All of this is connected, of course, with a topic that Archbishop Bruno Forte – author in 2014 of the scandalous passage in the mid-term report at the Synod on the Family about “valuing” homosexual relationships – said yesterday has not been discussed explicitly in the first ten days: Humanae Vitae, whose 50thanniversary the Church is not exactly celebrating, but kind-of-sort-of remembering this year.

Click here to read the rest of Dr. Royal’s column at The Catholic Thing . . .

Robert Royal Reports from Rome

Robert Royal is in Rome for the Synod on Young People, Faith, and Vocational Discernment. CLICK HERE to read all of his Synod Reports, from the most recent and back (including the 2015 and 2014 Synods on the Family.

Drowning Man

“Where’s Watanabe?” Louis Zamperini asks of an American officer standing next to him. Kneeling on the floor in front of them are several dozen haggard Japanese men, guards from the prison camp where Zamperini had been held, harassed, and tortured by one particular guard, Mutsuhiro Watanabe.

So begins director Harold Cronk’s Unbroken: Path to Redemption, a prequel to Angelina Jolie’s 2014 film of author Laura Hillenbrand’s 2010 book about Olympic runner Zamperini’s experiences as a WWII POW in Japan. The film’s main title card says: “A True Story.” Well, maybe so by Hollywood standards, but whereas Zamperini would return to Japan to seek out Watanabe, he did not do so circa 1950 as the film suggests.

Click here to read the rest of Mr. Miner’s column at The Catholic Thing . . .

“These Vulnerable Creatures”: a Review of “Gosnell”

There have been notorious murderers brought down for reasons other than their most horrific crimes. Al Capone, mob boss, was felled by tax evasion; Dr. Kermit Gosnell, abortionist, by illegally selling prescriptions for painkillers.

I’d be surprised if there are any readers of The Catholic Thing who don’t know who Gosnell is, but just in case: he’s the former operator of a Philadelphia abortuary, who was a specialist in late-term and “partial-birth” abortions. He would regularly take babies born alive (his clinic’s procedures were slapdash at best) and cut their spinal cords at the neck.

Al Capone was a better person.

Gosnell: The Trial of America’s Biggest Serial Killer is in some ways like an hour-and-three-quarter length episode of Law and Oder: SVU– although the best-ever episode.

Click here to read the rest of Mr. Miner’s review at The Catholic Thing . . .

The Elephant in the Sacristy, Revisited

Sixteen years ago, at the height of the 2002 clergy sex scandals in the Catholic church and on the eve of a meeting of bishops in Dallas, The Weekly Standard published an essay of mine called “The Elephant in the Sacristy.” It included an in-depth look at some of the most notorious clergy abuse cases of the time. Back then, like today, the plain facts of the scandals were submerged in what we now call whataboutism. According to these evasive maneuvers, the wrongdoing was supposedly explained by reference to clericalism, celibacy, sexual immaturity, and other attributes invoked to avoid the obvious. I examined and dismissed those analyses, offered up an alternative, and made several recommendations for cleaning up the Catholic church of the future. The scandals, I wrote, were:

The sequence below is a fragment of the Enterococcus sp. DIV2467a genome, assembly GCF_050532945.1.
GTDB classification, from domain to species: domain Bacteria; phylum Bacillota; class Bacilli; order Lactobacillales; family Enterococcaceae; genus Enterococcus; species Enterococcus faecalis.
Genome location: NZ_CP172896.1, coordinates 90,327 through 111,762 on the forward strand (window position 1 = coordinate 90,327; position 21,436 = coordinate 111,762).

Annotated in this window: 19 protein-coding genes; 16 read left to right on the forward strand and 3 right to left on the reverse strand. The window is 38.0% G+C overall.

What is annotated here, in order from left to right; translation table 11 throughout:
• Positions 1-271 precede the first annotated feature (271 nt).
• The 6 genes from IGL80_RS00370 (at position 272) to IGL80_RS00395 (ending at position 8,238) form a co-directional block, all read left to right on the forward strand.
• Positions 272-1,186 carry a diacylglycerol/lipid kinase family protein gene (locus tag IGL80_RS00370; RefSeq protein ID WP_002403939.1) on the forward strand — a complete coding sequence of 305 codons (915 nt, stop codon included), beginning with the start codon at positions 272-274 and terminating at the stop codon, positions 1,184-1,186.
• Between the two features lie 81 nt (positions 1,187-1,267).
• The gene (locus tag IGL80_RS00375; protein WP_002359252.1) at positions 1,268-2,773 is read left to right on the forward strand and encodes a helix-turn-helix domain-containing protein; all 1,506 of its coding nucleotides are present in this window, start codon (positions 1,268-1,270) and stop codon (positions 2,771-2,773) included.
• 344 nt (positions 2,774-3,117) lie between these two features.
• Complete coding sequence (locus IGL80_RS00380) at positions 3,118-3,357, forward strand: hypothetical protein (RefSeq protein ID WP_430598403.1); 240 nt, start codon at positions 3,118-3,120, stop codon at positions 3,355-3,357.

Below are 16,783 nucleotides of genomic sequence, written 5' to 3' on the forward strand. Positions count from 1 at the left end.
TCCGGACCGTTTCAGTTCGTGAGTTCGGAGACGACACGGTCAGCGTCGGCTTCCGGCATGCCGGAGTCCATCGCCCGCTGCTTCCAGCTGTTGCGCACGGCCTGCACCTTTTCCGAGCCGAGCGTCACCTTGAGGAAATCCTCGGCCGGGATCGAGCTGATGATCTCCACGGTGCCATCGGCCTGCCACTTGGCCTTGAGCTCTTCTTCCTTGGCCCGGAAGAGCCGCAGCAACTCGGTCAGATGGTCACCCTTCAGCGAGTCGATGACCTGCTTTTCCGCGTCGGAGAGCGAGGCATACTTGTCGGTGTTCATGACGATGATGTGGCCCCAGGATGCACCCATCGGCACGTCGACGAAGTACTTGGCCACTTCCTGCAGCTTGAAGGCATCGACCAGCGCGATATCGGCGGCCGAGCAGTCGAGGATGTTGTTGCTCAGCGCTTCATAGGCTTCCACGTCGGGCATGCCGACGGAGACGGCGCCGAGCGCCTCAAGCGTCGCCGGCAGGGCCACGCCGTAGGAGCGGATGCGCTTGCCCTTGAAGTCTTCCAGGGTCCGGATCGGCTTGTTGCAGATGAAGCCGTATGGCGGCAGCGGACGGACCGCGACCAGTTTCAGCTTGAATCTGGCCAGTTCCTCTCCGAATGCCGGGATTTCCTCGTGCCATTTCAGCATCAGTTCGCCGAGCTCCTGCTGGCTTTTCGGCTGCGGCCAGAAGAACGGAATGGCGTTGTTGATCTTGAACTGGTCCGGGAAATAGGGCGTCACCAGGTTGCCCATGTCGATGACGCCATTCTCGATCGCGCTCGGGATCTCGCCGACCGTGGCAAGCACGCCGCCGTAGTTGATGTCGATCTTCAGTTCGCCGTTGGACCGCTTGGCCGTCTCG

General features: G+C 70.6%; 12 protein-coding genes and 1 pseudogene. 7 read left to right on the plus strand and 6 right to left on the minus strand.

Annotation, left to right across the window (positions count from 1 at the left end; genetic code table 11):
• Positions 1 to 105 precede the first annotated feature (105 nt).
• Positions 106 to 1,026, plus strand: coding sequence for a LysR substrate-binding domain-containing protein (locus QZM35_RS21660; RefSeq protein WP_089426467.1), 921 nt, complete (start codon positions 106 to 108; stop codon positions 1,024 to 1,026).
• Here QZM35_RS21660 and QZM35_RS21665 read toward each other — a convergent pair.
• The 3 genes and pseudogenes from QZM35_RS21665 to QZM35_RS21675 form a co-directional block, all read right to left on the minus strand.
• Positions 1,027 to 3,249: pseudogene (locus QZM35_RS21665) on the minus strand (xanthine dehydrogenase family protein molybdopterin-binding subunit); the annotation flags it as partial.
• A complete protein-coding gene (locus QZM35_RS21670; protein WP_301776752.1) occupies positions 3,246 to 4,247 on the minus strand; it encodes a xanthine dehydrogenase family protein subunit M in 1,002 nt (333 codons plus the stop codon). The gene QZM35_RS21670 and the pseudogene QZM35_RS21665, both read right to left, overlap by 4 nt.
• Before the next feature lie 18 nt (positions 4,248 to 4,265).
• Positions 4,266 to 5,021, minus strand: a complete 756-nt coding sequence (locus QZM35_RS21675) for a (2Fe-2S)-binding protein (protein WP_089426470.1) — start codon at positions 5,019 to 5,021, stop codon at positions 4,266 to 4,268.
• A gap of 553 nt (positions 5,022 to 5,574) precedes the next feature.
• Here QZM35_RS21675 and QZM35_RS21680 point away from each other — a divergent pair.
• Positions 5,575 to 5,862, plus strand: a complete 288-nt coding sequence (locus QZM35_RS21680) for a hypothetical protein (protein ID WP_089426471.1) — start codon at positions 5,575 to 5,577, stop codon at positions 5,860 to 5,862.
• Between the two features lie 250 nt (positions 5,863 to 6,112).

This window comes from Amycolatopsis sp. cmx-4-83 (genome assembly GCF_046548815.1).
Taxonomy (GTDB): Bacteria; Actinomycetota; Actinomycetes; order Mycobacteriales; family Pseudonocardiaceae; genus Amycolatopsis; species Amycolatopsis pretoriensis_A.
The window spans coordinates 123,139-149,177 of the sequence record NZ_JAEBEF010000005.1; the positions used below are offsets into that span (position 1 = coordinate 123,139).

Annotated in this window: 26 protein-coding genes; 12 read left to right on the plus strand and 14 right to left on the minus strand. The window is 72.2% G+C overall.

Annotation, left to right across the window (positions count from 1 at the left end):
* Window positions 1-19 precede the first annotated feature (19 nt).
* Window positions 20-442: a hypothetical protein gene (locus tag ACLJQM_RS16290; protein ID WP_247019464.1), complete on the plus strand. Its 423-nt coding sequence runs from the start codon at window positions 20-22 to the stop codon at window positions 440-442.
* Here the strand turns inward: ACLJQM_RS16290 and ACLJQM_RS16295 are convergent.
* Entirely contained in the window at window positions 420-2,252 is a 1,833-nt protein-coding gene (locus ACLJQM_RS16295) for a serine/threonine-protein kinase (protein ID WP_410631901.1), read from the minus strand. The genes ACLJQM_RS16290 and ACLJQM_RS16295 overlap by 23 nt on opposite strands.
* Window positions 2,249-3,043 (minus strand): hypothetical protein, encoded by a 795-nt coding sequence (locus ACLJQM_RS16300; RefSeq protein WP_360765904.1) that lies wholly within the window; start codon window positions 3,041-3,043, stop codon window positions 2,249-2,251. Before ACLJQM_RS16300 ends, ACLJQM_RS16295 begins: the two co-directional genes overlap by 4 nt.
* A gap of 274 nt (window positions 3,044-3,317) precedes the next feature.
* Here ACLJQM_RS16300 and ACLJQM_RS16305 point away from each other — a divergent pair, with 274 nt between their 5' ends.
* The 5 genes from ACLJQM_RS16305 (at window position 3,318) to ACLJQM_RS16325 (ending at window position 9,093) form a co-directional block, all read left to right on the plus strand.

a cluster of facts too enormous to ignore, though many labor mightily to avert their eyes. Call it the elephant in the sacristy. One fact is that the offender was himself molested as a child or adolescent. Another is that some seminaries seem to have had more future molesters among their students than others. A third fact is that this crisis involving minors—this ongoing institutionalized horror—is almost entirely about man-boy sex.

Like most people, I could hardly bear to read what needed to be read about the cases. As well, anyone back then who described the facts in unadorned English was guaranteed vituperation, and got it. But I wrote it anyway because of the conviction that “the most important mission facing the bishops and, indeed, all other Catholics . . . is the responsibility of doing everything in one’s power to prevent this current history, meaning the rape and abuse of innocents by Catholic priests, from ever being repeated.”

That was then. Here we are now.

Click here to read the rest of Mrs. Eberstadt’s column at The Weekly Standard . . .

Drowning Man

“Where’s Watanabe?” Louis Zamperini asks of an American officer standing next to him. Kneeling on the floor in front of them are several dozen haggard Japanese men, guards from the prison camp where Zamperini had been held, harassed, and tortured by one particular guard, Mutsuhiro Watanabe.

So begins director Harold Cronk’s Unbroken: Path to Redemption, a prequel to Angelina Jolie’s 2014 film of author Laura Hillenbrand’s 2010 book about Olympic runner Zamperini’s experiences as a WWII POW in Japan. The film’s main title card says: “A True Story.” Well, maybe so by Hollywood standards, but whereas Zamperini would return to Japan to seek out Watanabe, he did not do so circa 1950 as the film suggests.

Louis Zamperini was raised in California (Torrance) by very Catholic parents, immigrants from Verona. In high school, he took up running, at one point setting the world scholastic record for the mile. At the Olympic Trials in 1936, he tied for first in the 5,000-meter race and headed to the Games in Berlin, where he finished eighth.

In World War II, he became an Army Air Force bombardier and ended up surviving a 1943 crash in the Pacific Ocean, floating on a raft for forty-seven days before being captured by the Japanese.

Click here to read the rest of Mr. Miner’s review at The Catholic Thing . . .